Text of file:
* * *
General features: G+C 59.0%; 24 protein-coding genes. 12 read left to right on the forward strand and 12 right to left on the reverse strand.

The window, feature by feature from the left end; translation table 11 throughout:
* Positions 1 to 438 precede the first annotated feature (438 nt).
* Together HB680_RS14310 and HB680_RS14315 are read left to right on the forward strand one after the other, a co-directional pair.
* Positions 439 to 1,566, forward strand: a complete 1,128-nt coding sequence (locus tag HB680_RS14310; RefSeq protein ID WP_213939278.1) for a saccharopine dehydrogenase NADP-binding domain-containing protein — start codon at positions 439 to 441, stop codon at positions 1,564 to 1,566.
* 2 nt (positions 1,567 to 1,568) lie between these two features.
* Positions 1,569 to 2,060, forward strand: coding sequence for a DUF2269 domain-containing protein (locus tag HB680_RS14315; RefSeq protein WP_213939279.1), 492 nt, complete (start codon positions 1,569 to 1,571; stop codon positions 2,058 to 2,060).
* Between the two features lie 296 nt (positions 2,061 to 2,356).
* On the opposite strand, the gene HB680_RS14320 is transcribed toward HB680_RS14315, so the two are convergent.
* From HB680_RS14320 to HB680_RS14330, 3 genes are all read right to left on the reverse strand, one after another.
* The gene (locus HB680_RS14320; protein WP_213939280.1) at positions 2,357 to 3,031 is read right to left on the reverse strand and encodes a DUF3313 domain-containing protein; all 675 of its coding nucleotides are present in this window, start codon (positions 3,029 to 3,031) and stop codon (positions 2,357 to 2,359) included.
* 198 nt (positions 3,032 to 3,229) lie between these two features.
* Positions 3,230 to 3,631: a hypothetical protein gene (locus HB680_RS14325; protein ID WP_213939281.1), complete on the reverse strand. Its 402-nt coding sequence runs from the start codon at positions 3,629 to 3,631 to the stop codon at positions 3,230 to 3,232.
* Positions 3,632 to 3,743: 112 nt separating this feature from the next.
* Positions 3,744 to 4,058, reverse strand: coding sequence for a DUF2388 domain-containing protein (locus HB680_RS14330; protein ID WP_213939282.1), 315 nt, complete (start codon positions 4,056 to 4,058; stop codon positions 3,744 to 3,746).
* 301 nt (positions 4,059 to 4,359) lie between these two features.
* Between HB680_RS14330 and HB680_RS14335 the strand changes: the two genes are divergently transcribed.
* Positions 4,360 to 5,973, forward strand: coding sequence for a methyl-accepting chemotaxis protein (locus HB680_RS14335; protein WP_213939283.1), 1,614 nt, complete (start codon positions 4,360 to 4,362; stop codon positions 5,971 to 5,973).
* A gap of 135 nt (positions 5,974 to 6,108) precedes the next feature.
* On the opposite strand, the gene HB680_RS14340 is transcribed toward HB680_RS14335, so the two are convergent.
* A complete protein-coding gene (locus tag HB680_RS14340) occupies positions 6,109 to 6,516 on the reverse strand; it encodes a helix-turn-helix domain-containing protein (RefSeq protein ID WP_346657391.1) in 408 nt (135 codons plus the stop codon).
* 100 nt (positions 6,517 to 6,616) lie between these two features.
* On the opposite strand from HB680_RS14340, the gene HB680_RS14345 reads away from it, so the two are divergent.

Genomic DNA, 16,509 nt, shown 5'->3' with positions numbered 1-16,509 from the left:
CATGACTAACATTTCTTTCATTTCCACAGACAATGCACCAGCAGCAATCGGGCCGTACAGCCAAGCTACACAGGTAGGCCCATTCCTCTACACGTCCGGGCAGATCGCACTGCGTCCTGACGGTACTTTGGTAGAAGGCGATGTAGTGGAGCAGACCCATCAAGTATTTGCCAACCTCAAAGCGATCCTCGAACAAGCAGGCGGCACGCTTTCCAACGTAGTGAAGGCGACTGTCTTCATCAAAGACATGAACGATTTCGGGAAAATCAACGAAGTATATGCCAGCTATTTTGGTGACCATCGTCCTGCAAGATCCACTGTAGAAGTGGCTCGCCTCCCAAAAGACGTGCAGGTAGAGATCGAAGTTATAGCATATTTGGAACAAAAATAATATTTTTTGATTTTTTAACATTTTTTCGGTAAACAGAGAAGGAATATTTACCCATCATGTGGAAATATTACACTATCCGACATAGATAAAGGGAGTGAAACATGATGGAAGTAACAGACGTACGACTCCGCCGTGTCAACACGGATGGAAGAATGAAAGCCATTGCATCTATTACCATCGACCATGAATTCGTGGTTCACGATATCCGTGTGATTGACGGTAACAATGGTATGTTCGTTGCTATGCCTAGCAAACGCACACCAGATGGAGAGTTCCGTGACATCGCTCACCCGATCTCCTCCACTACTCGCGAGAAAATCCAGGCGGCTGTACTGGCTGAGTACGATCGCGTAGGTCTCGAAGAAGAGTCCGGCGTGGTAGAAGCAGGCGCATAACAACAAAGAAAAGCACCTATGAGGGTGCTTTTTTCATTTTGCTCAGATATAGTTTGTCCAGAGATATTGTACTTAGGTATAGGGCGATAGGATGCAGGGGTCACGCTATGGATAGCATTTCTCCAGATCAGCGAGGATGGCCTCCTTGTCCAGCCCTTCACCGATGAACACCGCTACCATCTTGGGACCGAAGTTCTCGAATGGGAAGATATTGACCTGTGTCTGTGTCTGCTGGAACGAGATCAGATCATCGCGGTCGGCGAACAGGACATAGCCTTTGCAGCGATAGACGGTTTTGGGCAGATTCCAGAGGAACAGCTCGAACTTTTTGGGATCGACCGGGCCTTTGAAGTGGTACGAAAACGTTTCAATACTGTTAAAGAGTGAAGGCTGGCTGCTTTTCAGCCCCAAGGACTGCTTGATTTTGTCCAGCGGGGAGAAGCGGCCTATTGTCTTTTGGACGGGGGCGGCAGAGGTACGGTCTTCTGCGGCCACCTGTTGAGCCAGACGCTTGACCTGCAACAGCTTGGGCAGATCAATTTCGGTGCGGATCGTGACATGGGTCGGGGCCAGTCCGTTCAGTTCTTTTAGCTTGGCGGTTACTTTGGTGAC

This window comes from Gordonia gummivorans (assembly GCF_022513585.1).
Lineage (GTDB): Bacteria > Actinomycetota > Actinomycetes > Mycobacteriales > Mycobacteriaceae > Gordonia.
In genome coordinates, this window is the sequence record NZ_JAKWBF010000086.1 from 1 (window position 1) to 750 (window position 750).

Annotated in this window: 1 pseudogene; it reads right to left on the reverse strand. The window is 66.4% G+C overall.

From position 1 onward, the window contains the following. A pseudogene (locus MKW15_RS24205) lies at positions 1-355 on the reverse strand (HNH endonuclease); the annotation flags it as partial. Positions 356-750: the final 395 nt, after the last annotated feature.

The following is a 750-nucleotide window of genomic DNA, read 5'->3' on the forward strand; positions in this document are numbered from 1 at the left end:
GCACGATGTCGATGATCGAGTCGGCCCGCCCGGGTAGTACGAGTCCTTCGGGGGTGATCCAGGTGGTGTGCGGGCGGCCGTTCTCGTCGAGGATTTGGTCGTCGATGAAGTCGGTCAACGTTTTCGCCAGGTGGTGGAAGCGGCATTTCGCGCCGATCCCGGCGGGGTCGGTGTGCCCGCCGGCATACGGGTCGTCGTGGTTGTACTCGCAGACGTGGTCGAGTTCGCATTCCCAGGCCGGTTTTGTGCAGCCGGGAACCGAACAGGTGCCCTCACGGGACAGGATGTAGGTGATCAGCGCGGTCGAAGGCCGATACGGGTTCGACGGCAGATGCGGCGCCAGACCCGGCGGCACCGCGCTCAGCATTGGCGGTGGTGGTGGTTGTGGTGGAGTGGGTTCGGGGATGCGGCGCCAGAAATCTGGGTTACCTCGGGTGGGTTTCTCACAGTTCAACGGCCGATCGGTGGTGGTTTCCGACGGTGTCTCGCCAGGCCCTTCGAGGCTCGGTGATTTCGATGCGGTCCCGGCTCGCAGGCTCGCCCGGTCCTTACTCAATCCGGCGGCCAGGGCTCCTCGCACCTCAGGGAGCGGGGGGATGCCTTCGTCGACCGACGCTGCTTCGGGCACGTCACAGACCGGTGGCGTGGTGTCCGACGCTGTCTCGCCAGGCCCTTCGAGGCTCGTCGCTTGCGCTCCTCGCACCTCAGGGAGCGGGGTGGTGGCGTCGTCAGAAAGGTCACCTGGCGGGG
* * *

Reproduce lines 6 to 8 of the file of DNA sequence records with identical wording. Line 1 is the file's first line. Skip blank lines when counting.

* 2 nt (positions 1,567 to 1,568) lie between these two features.
* Positions 1,569 to 2,060, forward strand: coding sequence for a DUF2269 domain-containing protein (locus tag HB680_RS14315; RefSeq protein WP_213939279.1), 492 nt, complete (start codon positions 1,569 to 1,571; stop codon positions 2,058 to 2,060).
* Between the two features lie 296 nt (positions 2,061 to 2,356).